In general, China, the largest global importer, wins virtually in every type of foreign policy conflict that arises among other states. Isolation measures taken in regard to this or another country that is China's supplier especially play into its hands: conducting quite an independent foreign policy, China keeps trade partnership with isolated states, becoming practically a monopolist in importing its goods and, thus, has the right to dictate new purchase prices. Therefore, conflicts of this type always lead to the growth of yuan.
Perspectives and prognoses
Having successfully overcome all financial crisis consequences by 2012, China, nevertheless, can hardly be called a prosperous nation. High inflation rate (around 6% annually) with high purchasing power and, low absolute income per capita (about 1000 US dollars), almost double gap between construction volumes and further sale of new real estate units, and, the main thing - country's extensive development pattern - all of that will certainly lead to slowing down of economic development. Although most of analysts share the opinion that "landing" will hardly be tough: most likely, China will face a more or less gradual falling back from leading positions within 5-7 years: the national government will use maximum influence levers, for instance, weakening its credit and monetary policy.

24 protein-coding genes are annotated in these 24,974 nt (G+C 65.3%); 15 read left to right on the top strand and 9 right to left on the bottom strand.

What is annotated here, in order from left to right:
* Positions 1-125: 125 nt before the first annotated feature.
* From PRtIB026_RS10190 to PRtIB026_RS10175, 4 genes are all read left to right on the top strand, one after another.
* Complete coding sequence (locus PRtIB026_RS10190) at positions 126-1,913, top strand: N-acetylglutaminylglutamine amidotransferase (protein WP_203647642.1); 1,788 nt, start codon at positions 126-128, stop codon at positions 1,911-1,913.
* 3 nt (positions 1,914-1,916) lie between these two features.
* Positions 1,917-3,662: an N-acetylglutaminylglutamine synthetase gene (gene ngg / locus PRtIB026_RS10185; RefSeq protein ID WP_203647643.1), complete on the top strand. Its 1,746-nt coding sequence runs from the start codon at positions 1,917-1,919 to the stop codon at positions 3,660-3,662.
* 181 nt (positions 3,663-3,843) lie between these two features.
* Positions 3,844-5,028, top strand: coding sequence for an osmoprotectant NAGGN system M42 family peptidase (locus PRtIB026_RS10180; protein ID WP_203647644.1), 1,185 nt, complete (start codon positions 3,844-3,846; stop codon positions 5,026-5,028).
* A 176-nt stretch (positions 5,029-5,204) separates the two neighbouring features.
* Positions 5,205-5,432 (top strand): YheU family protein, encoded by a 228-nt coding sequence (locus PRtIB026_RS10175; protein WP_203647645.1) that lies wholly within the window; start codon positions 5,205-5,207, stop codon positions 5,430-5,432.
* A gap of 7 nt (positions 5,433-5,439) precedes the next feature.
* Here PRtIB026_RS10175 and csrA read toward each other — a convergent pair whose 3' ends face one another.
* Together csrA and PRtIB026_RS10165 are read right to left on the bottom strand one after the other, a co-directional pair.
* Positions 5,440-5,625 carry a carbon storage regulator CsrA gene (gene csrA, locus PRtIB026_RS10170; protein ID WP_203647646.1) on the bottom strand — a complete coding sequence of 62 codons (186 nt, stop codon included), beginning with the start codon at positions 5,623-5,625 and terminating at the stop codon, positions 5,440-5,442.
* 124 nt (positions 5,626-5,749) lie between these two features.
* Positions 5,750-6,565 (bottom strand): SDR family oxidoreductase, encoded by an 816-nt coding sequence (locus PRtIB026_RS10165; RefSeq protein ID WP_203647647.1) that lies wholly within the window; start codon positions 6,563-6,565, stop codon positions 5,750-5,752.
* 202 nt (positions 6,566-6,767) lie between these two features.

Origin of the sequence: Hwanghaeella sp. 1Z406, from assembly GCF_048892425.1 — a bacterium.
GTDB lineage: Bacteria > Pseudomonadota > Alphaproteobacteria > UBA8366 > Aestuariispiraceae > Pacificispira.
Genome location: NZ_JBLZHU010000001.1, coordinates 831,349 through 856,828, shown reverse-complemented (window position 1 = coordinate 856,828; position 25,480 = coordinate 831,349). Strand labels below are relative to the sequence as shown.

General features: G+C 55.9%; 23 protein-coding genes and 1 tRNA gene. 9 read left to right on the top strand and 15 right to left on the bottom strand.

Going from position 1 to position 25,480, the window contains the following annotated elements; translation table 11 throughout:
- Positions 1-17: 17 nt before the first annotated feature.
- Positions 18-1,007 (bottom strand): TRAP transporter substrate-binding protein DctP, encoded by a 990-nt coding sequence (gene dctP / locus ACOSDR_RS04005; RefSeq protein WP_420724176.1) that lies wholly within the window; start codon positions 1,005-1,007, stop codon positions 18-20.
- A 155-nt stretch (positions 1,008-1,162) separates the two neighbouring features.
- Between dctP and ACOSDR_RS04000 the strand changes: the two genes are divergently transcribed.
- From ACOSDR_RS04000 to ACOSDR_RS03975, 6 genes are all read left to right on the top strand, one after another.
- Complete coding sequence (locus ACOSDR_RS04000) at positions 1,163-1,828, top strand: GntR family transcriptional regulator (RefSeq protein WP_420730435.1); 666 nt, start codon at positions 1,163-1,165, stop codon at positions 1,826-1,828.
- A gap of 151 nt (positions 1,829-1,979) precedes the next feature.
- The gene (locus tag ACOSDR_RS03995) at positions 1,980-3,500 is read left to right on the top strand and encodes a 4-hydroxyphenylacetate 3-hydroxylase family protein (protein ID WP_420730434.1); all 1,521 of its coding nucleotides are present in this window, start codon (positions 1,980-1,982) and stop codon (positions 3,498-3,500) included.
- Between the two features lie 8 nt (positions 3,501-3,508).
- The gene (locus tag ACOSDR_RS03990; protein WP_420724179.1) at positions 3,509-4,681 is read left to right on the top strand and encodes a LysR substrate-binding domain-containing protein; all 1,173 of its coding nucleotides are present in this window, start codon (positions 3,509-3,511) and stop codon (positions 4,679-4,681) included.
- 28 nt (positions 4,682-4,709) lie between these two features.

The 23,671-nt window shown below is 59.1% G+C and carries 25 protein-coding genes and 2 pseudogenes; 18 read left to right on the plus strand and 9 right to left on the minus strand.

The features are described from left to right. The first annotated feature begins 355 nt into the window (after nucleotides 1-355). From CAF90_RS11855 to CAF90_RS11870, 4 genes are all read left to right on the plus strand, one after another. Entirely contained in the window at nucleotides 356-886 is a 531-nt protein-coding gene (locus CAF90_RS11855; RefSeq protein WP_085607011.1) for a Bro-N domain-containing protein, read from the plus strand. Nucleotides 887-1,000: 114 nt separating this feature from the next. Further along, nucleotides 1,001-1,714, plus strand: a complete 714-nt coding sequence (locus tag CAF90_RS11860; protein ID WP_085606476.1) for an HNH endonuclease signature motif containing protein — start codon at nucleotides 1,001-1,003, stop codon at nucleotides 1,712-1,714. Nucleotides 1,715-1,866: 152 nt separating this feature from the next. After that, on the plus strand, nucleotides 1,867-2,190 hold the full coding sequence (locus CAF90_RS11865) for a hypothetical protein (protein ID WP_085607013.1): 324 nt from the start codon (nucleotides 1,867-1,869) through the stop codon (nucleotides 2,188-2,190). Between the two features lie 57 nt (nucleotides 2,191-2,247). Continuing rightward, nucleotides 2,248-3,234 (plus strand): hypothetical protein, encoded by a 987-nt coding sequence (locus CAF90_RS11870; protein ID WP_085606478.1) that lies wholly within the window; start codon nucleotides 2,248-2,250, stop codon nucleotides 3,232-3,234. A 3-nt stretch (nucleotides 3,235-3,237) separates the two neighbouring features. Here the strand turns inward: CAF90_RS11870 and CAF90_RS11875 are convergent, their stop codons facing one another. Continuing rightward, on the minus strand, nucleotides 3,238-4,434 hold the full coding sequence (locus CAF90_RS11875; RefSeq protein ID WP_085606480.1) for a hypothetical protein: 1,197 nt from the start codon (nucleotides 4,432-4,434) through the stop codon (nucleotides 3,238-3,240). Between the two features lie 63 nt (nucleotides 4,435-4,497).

As for any export-oriented country, decline in demand for Chinese products in foreign markets remains its main risk. In this regard, global tendencies in the part of more focusing on high-technology goods make Chinese economy even more vulnerable. Chinese industry is in serious dependence on outside market, and any significant commotion of the global economy or even its gradual reduction will cause a serious damage to the most important sectors of Chinese economy, which will certainly reflect on the national currency exchange rate. Nevertheless, under otherwise equal conditions and absence of more or less significant global crisis within 2-3 years, Chinese economy will continue its development, and experts predict a rise in its growth rate for the next several years.